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Loss of terrestrial water storage in the Tianshan mountains from 2003 to 2015
- Deng, Haijun, Chen, Yaning, Li, Qihu, Lin, Guangfa
- International journal of remote sensing 2019 v.40 no.22 pp. 8342-8358
- climate, climate change, data collection, freshwater, glaciers, mountains, remote sensing, seasonal variation, shrinkage, snowpack, spatial variation, temperature, water resources, water storage, Central Asia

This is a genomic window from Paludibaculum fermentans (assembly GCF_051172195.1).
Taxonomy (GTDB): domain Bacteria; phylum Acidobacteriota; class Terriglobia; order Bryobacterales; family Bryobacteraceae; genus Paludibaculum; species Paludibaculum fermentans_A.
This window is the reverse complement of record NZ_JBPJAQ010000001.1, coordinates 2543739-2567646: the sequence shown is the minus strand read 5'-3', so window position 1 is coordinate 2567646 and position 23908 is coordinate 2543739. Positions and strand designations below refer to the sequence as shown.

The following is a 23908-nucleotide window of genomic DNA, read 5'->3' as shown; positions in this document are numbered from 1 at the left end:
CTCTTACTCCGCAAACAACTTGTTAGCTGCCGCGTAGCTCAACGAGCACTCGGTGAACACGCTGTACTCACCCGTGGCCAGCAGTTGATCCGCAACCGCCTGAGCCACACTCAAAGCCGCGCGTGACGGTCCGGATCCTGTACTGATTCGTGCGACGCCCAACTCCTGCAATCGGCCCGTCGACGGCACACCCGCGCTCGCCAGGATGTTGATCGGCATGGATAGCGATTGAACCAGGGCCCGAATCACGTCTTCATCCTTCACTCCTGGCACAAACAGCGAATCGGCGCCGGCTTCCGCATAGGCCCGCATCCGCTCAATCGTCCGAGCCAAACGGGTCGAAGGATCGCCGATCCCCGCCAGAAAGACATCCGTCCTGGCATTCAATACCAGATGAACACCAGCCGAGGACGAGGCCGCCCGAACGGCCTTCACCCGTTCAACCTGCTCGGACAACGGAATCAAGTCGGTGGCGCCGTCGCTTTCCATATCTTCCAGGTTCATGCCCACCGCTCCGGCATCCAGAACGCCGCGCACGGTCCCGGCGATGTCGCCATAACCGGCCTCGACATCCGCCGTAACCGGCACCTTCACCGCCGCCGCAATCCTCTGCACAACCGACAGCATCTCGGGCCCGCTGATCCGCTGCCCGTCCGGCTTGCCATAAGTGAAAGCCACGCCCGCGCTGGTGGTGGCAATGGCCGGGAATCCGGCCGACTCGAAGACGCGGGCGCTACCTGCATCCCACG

- The Tianshan Mountains region in Central Asia is covered with a large mass of glaciers and seasonal snow cover. This region supplies the main freshwater resources for Central Asia but has been severely affected by climate change over the past decades. In this study, we use the Gravity Recovery and Climate Experiment (GRACE) and Global Land Data Assimilation System (GLDAS) datasets to analyze the spatiotemporal variability of the terrestrial water storage (TWS) in the Tianshan Mountains from 2003 to 2015. The analysis shows that the TWS in the Tianshan Mountains has declined during the past decade. Seasonal changes in the water storage are caused by seasonal differences in the combined precipitation and temperature conditions. The results of TWS variations (TWSVs) in the Tianshan Mountains in 2003–2015 indicated that there is a declining rate of the TWS of the TWS-Mascon, TWS-Gaussian, and TWS-Noah is −0.72, −0.48, and −0.41 cm year⁻¹, respectively. This suggests that the water storage loss in Tianshan Mountains has been about −4.32 × 10⁹, −2.88 × 10⁹, and −2.46 × 10⁹ m³ year⁻¹ during 2003–2015, respectively. Glaciers and seasonal snow cover shrinkage obviously are the main factors governing the spatial difference in the TWSV. Annual mean temperature stays in a high state from the mid-1990s has been a predominant factor affecting the TWSV in the mountains during the past decade. A significant temperature increase in the middle region (Chinese part) accelerated the glacier and snow-cover shrinkage, which resulted in TWS loss.